The basic philosophy of any system of government is reflected in its welfare system and in the way policy regarding the welfare system evolves. In a federal system, responsibilities for governing are divided between national and state governments. The welfare system of the United States is a product of our federal system of government, and methods of determining welfare policy and the policy itself must reflect this reality.
Historically, "poor relief" was a local responsibility. During the Great Depression of the 1930's, the tidal wave of unemployed quickly over-whelmed community resources, throwing the burden of supporting them on the States. When the States, in turn, found themselves helpless against the floodtide, the Federal government stepped in. Since the 1930's, the funding of welfare has been a shared responsibility of Federal, State, and in some cases local, governments; administrative responsibility for alleviating the plight of the needy, however, has remained with the States, even though the Federal government has assumed an ever larger share of responsibility for financing the benefits and the cost of administering them.
The States are not, however, free to administer welfare programs as they see fit. Acceptance of Federal funds carries with it the obligation to adhere to Federal standards and requirements. The extent of Federal constraint on the States has fluctuated over the years and varies from program to program, in record keeping as in other aspects of administration. When Federal law is silent on a record-keeping activity, States retain the discretion to establish their own policies and practices within the limits established by the Constitution. To the extent that the Federal government has chosen to regulate the record keeping of agencies administering federally assisted programs, the minimum requirements for acceptable practices are set forth in Federal statute and regulation. These, or more stringent, requirements must be included in State statutes, regulations, or plans. The result is that welfare record keeping reflects a medley of practices prescribed by Federal statutes and regulations in some areas, by State laws in others, by a combination of the two, or, in some cases, by no formal policy at all.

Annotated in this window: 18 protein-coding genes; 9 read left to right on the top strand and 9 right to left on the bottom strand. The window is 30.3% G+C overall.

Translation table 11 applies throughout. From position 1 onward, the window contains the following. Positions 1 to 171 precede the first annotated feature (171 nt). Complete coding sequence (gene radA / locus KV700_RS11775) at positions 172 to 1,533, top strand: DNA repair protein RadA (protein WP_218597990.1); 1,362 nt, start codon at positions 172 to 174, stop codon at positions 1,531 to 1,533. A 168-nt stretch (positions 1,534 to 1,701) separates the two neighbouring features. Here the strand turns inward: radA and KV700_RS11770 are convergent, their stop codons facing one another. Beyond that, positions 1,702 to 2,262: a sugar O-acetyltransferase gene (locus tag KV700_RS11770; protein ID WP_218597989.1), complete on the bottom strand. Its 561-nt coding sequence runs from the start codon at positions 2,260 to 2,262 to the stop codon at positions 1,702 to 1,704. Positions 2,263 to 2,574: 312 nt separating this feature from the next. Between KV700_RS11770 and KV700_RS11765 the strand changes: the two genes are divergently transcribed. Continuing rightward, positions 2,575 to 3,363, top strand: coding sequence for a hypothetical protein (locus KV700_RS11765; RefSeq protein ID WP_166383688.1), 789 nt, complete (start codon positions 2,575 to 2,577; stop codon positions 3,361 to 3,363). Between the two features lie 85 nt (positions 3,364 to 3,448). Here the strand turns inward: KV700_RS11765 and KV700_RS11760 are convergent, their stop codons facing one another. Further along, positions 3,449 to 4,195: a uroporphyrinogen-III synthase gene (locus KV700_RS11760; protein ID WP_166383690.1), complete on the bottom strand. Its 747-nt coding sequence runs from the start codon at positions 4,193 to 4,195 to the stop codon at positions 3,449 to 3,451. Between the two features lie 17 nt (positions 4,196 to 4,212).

A comprehensive policy to guide all the record-keeping activities of welfare agencies has never been formulated by the Federal government. A few States have recently enacted laws that deal comprehensively with fair information practice, but the laws are general in scope, applicable to all State records. Some federally assisted programs must conform to Federal requirements, such as those regarding client access to records, contents of a case file, and permissible disclosures of records, while others-either through oversight or deliberate omission- need not. For the great bulk of federally assisted programs, Federal law has not yet prescribed fair practice regarding such factors as the accuracy, timeliness, completeness, and relevance of information used, and the ability of a client to contest erroneous information. In the case of programs funded solely by State or local governments, the administrators, however attentive they may be to professional ethics, often receive little direction from State legislatures in setting record-keeping policy.